Tech Nation

Yair Lapid embraces WhatsApp; Israelis shop online; EMC appoints new chief executive; Partner might buy stake in fiber-optic company.

A WhatsApp page is seen on Facebook on a Samsung Galaxy S4 phone.
A WhatsApp page is seen on Facebook on a Samsung Galaxy S4 phone.Credit: Reuters

In shift to WhatsApp, Lapid tells followers Facebook is ‘so 2013’
Former Finance Minister Yair Lapid regularly used Facebook to get his message out to the public, but now he's encouraging his followers to switch to WhatsApp, the Facebook-owned message service, if they want information on his Yesh Atid party’s election campaign. “Facebook is so 2013,” Lapid wrote in a Facebook status update on Thursday. “In the 2015 election, the interesting things are really happening on WhatsApp.” The message came with a video showing how to add a cellphone number to a smartphone address book in order to obtain the party’s WhatApp feed. Lapid also has a Twitter account. His party is focusing on digital media in the run-up to the March 17 election, but it also has a campaign newspaper with a masthead designed to look like the daily Yedioth Ahronoth. (Zvi Zrahiya)

Israelis buy lots online, but many sites are foreign ones
Israelis came in near the top in an international survey on using the Internet to make purchases, but many Israeli businesses have not yet joined in, according to survey results released by PayPal and the Israel Internet Association. PayPal, the online payment platform, reported that 82% of Israelis used the Internet over the past year to make purchases. PayPal estimates that over the last year, Israelis made 7.9 billion shekels ($2 billion) worth of purchases online, but only 18% did so exclusively via Israeli websites. According to the Israel Internet Association, only 26% of small and mid-sized Israeli firms reported that they gave customers the option to buy online. Half of the people polled said they bought online to save money. (Inbal Orpaz)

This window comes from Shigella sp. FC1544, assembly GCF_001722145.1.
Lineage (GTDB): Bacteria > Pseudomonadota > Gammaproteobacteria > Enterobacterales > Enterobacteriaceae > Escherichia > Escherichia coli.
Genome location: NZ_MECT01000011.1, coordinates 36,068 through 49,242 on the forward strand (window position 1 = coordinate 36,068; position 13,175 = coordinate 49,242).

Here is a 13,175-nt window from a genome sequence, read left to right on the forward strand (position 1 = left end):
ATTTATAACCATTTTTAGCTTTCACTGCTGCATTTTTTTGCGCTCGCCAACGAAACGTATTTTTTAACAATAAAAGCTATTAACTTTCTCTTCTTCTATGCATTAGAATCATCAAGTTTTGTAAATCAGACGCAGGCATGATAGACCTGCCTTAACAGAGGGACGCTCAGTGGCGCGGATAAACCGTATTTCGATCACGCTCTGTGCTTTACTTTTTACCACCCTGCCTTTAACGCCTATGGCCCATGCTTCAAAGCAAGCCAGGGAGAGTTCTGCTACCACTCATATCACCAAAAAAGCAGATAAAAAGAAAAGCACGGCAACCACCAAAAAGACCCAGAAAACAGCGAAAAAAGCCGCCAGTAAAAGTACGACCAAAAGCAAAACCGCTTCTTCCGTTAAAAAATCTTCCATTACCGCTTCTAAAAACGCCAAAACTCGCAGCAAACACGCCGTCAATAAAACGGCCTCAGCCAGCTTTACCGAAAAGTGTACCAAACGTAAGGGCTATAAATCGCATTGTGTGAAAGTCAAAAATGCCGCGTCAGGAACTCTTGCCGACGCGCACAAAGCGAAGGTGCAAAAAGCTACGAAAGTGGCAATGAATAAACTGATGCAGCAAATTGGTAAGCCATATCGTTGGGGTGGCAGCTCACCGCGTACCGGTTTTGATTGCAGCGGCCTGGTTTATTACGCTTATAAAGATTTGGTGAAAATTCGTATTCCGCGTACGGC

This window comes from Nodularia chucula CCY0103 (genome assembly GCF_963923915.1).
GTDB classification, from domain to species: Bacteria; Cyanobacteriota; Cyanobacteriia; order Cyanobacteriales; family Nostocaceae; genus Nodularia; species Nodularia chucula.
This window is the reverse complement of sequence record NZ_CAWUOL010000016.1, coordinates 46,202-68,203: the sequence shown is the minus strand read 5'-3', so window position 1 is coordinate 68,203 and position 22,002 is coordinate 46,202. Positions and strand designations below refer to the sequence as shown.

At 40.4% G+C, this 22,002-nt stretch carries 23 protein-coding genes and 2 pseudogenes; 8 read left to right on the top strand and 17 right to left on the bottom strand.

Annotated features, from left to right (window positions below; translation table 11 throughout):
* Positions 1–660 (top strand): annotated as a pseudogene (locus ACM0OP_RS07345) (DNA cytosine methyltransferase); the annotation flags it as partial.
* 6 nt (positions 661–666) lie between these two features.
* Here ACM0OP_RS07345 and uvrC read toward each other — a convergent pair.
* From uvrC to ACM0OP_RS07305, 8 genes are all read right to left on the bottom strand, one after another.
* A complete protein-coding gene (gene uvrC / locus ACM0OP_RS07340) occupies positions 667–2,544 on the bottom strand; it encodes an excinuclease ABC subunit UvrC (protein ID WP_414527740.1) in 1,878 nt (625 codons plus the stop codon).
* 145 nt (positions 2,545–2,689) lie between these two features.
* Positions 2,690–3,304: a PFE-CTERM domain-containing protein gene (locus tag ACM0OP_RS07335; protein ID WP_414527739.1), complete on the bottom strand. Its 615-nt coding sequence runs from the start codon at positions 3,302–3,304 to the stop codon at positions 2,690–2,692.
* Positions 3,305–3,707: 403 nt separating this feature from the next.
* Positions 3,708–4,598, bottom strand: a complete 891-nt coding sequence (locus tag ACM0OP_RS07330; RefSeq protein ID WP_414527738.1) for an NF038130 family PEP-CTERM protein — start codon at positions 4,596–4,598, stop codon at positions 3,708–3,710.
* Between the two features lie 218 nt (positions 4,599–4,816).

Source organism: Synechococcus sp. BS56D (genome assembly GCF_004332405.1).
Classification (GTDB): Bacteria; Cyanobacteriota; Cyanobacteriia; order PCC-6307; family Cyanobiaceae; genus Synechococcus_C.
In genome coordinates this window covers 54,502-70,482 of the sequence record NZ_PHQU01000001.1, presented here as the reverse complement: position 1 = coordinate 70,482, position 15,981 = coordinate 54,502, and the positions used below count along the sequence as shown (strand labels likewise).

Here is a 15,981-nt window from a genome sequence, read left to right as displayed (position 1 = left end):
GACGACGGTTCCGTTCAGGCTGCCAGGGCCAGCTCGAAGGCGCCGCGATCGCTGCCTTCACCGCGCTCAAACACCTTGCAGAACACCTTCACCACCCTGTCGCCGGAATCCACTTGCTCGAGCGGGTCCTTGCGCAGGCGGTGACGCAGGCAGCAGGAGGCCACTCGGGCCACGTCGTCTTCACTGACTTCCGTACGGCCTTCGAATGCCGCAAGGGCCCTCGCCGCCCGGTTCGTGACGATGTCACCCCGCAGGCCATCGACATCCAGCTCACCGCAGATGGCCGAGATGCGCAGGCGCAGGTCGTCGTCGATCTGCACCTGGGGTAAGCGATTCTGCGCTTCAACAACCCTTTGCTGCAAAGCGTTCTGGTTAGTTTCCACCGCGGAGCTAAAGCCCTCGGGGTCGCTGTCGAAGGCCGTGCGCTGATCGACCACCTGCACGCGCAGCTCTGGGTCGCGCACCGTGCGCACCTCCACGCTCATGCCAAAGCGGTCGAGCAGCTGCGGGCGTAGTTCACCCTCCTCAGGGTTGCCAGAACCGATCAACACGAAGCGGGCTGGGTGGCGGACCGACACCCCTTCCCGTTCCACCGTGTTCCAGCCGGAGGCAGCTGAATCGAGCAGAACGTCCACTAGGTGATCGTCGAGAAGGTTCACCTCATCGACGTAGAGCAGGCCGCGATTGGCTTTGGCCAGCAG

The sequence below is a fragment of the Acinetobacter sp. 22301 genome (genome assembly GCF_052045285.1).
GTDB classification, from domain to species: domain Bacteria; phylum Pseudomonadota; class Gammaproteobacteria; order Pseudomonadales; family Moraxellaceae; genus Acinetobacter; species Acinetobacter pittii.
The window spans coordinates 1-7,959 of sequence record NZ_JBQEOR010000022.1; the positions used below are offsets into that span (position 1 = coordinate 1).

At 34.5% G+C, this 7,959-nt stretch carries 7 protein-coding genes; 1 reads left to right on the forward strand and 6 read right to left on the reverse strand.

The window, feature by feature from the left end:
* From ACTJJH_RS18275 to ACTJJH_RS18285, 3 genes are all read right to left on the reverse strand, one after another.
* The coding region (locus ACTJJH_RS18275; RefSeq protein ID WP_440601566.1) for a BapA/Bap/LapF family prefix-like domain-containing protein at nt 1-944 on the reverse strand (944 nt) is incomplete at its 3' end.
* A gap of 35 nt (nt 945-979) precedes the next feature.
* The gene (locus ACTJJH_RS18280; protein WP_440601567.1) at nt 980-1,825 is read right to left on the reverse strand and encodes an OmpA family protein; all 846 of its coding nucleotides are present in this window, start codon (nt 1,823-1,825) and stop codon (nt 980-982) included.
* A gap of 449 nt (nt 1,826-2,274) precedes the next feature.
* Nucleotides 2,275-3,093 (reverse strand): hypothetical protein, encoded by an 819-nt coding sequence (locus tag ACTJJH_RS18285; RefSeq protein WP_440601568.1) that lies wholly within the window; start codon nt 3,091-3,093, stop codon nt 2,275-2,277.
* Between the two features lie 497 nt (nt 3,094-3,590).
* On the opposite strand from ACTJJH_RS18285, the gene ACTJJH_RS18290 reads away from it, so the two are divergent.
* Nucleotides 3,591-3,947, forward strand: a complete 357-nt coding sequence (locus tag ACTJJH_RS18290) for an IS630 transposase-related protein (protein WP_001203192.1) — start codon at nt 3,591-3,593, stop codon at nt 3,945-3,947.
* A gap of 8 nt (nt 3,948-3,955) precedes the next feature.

Partner mulling investment in high-speed fiber-optic firm
Partner Communications, which does business in Israel as Orange, is considering investing up to 500 million shekels ($128 million) in IBC, a fiber-optic company that offers Internet infrastructure at extremely high speeds. Officials from the two companies have met on the matter, which is also being looked into by regulators. IBC is now offering its high-speed network in Be’er Sheva, the Tel Aviv area and Tirat Hacarmel in the north. At this point, however, only smaller Internet service providers are offering access to IBC’s service, and the number of consumers that abandon the service after a one-month trial period is relatively high. But cellular firms view IBC as a possible means to compete with Bezeq and Hot, currently the two dominant firms providing Internet cable infrastructure. (Amir Teig and Amitai Ziv)

Erez Tsur of Cadence named new EMC Israel chief executive
EMC, a U.S.-based information technology company, says Erez Tsur will be appointed its new CEO in Israel, replacing Danny Neuberger. In addition to sales and service operations and acquisitions of startups, EMC does product development in Israel. Over the past four years, Tsur has served as CEO of Cadence Design Systems, a software and engineering services company that has hundreds of employees in Israel. Tsur has also co-chaired the multinational company forum of Israel Advanced Technologies Industries, the country’s umbrella organization of high-tech and life-sciences firms. He is scheduled to take office at EMC in February. (Inbal Orpaz)

Finance Minister Yair Lapid.Credit: Ofer Vaknin

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